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Eskom and the CSIR sign a new strategic partnership agreement

Publication Date: 
Wednesday, February 18, 2015 to Saturday, September 10, 2016

Eskom and the CSIR have signed an agreement to synergise the research capabilities of the two state-owned organisations in support of Eskom’s strategic and operational needs. The agreement covers the next five years and is aimed at aligning and enhancing interaction between the organisations in support of national goals.

Contact Person

Tendani Tsedu

+27 12 841 3417

tendani@csir.co.za

Eskom and the CSIR have signed an agreement to synergise the research capabilities of the two state-owned organisations in support of Eskom’s strategic and operational needs. The agreement covers the next five years and is aimed at aligning and enhancing interaction between the organisations in support of national goals.

Eskom’s Group Chief Executive Brian Molefe says: “The partnership will further strengthen our collaborative relationship and, accordingly, provides for a long term relationship to perform scientific and operational research and evaluation tasks and provide scientific decision support in support of Eskom’s strategic and operational needs.”

“We look forward to collaboration with the CSIR as we forge ahead with delivery on our mandate of ensuring reliable power to stimulate economic growth for our country and address socio-economic challenges faced by our people. We will prioritise projects that will ensure our operational and financial sustainability as we refurbish our current plant and deliver on new infrastructural projects to provide much-needed electricity,” adds Molefe.

Dr Sibusiso Sibisi, CSIR Chief Executive Officer, says energy is one of the CSIR’s areas of focus. The CSIR’s vision in this area is to help the country achieve an energy-secure and low-carbon national economy.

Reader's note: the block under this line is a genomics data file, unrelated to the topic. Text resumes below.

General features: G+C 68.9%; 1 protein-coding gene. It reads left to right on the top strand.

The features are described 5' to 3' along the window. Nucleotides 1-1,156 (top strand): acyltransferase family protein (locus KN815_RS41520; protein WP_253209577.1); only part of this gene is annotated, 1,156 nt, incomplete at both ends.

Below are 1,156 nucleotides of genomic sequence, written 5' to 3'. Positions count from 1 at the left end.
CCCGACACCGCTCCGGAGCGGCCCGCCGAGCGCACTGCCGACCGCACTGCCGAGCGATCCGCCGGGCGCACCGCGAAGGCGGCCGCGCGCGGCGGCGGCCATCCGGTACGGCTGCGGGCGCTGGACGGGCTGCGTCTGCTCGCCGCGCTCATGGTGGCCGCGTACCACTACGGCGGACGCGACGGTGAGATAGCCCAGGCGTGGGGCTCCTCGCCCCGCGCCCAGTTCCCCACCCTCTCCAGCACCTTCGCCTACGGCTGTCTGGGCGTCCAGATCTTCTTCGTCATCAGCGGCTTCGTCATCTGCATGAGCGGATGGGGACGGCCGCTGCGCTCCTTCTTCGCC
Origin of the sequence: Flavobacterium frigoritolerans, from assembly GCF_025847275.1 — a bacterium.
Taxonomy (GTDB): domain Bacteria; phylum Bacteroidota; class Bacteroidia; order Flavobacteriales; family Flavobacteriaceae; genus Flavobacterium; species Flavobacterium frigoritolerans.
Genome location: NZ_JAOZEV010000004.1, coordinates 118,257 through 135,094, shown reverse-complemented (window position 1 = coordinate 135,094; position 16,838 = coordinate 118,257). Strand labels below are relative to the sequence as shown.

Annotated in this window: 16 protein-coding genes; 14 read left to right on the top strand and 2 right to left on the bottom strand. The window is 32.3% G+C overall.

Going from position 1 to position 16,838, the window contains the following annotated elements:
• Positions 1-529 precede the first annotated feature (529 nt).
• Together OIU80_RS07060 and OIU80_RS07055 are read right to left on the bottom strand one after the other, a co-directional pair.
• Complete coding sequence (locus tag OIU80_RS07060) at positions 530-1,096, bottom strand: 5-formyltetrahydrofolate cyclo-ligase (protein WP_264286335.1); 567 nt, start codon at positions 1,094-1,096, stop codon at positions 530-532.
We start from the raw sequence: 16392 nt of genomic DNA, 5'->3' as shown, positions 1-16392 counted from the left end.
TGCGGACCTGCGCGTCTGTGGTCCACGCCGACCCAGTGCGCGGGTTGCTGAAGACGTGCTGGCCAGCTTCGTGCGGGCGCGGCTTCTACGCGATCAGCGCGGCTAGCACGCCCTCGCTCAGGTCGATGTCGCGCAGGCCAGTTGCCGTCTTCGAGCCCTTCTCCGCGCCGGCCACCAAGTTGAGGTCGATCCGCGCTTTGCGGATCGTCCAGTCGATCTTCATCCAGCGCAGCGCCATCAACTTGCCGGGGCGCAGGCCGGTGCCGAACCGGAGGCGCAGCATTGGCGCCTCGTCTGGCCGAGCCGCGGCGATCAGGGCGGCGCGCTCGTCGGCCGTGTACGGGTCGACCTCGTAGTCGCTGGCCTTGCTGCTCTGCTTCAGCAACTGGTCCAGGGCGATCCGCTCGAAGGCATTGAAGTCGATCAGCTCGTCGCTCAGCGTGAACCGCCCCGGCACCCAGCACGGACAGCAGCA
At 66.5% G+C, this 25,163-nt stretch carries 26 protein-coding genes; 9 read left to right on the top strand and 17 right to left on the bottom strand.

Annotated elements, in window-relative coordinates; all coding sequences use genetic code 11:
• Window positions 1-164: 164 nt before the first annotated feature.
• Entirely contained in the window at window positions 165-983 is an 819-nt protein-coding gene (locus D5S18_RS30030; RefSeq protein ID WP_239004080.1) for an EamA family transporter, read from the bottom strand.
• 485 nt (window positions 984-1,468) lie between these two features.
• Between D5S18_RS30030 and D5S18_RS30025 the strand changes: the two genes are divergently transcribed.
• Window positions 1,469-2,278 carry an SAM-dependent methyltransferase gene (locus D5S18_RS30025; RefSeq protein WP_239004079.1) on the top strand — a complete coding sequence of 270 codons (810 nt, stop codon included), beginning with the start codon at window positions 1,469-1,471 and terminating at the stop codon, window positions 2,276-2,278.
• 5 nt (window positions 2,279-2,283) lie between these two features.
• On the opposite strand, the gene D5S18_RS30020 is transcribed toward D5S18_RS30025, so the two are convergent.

“Together, Eskom and the CSIR can come up with innovative solutions for current and future energy issues, determine what the new electricity system will look like and what the plans and responses should be that need to be put in place to build the future South African energy system,” says Sibisi.

To address its short-term requirements, Eskom has identified three imperatives that have been expanded to identify new and existing technologies and capabilities that can address specific challenges.

The first imperative relates to the availability and reliability of the existing asset base. The organisations will work together on extending the transmission component’s lifespan through predictive maintenance; real-time grid monitoring using the Advanced Fire Information System; laser-based refurbishment of high-value components; development of a joining technology and non-destructive testing centre to improve build and maintenance quality; analytical testing to ensure environmental compliance; and robotics and unmanned air vehicles for maintenance.

The second imperative is aimed at safely delivering on the new build programme and capacity management. Research and development will focus on the reduction of water consumption; development of advanced emission control technologies; development of components for use in advanced high-temperature gas reactors and modelling of associated technologies; load forecasting; and smart energy management systems.

The third imperative focuses on financial sustainability. Aspects to be jointly investigated include security risk management solutions to prevent theft and safeguard high-value assets; cable and infrastructure theft detection and prevention; smart meter protection; and detection and prevention of illegal connections and revenue theft.

In the long term Eskom is also facing significant challenges from fundamental shifts in the electricity and energy system that is becoming more distributed and flexible due to the increasing contribution of renewable technologies as well as the future focus on new build. Thus the agreement includes the intention to collaborate strategically on flexibility requirements in the future power system; implications of higher penetration of (fluctuating) renewables; establishing new build capabilities and capacity; integrated foresight studies and energy scenario planning; establishment of a joint centre of advanced manufacturing and repair technologies; a national centre of expertise for non-destructive testing and evaluation; skills development and job creation.

The partnership will enable the CSIR and Eskom to garner more value from the relationship that is also increasingly being promoted by the principal stakeholders of the two organisations, the Department of Science and Technology and the Department of Public Enterprises.